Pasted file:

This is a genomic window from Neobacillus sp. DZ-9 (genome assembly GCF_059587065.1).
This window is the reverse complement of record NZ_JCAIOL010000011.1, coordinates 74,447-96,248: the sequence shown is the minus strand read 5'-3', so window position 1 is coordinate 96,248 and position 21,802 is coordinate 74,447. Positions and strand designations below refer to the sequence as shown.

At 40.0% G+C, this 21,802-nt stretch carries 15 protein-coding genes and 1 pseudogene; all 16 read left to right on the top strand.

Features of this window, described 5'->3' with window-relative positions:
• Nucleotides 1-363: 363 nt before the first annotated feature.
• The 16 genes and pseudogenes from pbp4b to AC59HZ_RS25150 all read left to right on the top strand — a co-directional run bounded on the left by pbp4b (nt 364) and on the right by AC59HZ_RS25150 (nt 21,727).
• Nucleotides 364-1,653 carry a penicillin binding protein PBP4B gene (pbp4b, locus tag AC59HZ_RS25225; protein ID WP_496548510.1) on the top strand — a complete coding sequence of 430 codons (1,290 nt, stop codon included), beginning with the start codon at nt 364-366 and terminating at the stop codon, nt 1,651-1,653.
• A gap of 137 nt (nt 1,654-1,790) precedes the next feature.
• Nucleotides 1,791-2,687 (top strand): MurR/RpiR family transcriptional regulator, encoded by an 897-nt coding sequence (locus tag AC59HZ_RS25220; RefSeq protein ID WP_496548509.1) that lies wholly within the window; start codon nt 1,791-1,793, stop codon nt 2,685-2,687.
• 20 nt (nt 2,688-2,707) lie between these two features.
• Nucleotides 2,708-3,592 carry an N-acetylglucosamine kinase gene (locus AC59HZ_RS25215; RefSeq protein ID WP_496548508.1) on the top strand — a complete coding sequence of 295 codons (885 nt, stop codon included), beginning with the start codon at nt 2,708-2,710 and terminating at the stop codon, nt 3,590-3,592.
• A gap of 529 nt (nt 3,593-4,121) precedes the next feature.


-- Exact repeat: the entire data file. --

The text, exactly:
This is a genomic window from Neobacillus sp. DZ-9 (genome assembly GCF_059587065.1).
This window is the reverse complement of record NZ_JCAIOL010000011.1, coordinates 74,447-96,248: the sequence shown is the minus strand read 5'-3', so window position 1 is coordinate 96,248 and position 21,802 is coordinate 74,447. Positions and strand designations below refer to the sequence as shown.

At 40.0% G+C, this 21,802-nt stretch carries 15 protein-coding genes and 1 pseudogene; all 16 read left to right on the top strand.

Features of this window, described 5'->3' with window-relative positions:
• Nucleotides 1-363: 363 nt before the first annotated feature.
• The 16 genes and pseudogenes from pbp4b to AC59HZ_RS25150 all read left to right on the top strand — a co-directional run bounded on the left by pbp4b (nt 364) and on the right by AC59HZ_RS25150 (nt 21,727).
• Nucleotides 364-1,653 carry a penicillin binding protein PBP4B gene (pbp4b, locus tag AC59HZ_RS25225; protein ID WP_496548510.1) on the top strand — a complete coding sequence of 430 codons (1,290 nt, stop codon included), beginning with the start codon at nt 364-366 and terminating at the stop codon, nt 1,651-1,653.
• A gap of 137 nt (nt 1,654-1,790) precedes the next feature.
• Nucleotides 1,791-2,687 (top strand): MurR/RpiR family transcriptional regulator, encoded by an 897-nt coding sequence (locus tag AC59HZ_RS25220; RefSeq protein ID WP_496548509.1) that lies wholly within the window; start codon nt 1,791-1,793, stop codon nt 2,685-2,687.
• 20 nt (nt 2,688-2,707) lie between these two features.
• Nucleotides 2,708-3,592 carry an N-acetylglucosamine kinase gene (locus AC59HZ_RS25215; RefSeq protein ID WP_496548508.1) on the top strand — a complete coding sequence of 295 codons (885 nt, stop codon included), beginning with the start codon at nt 2,708-2,710 and terminating at the stop codon, nt 3,590-3,592.
• A gap of 529 nt (nt 3,593-4,121) precedes the next feature.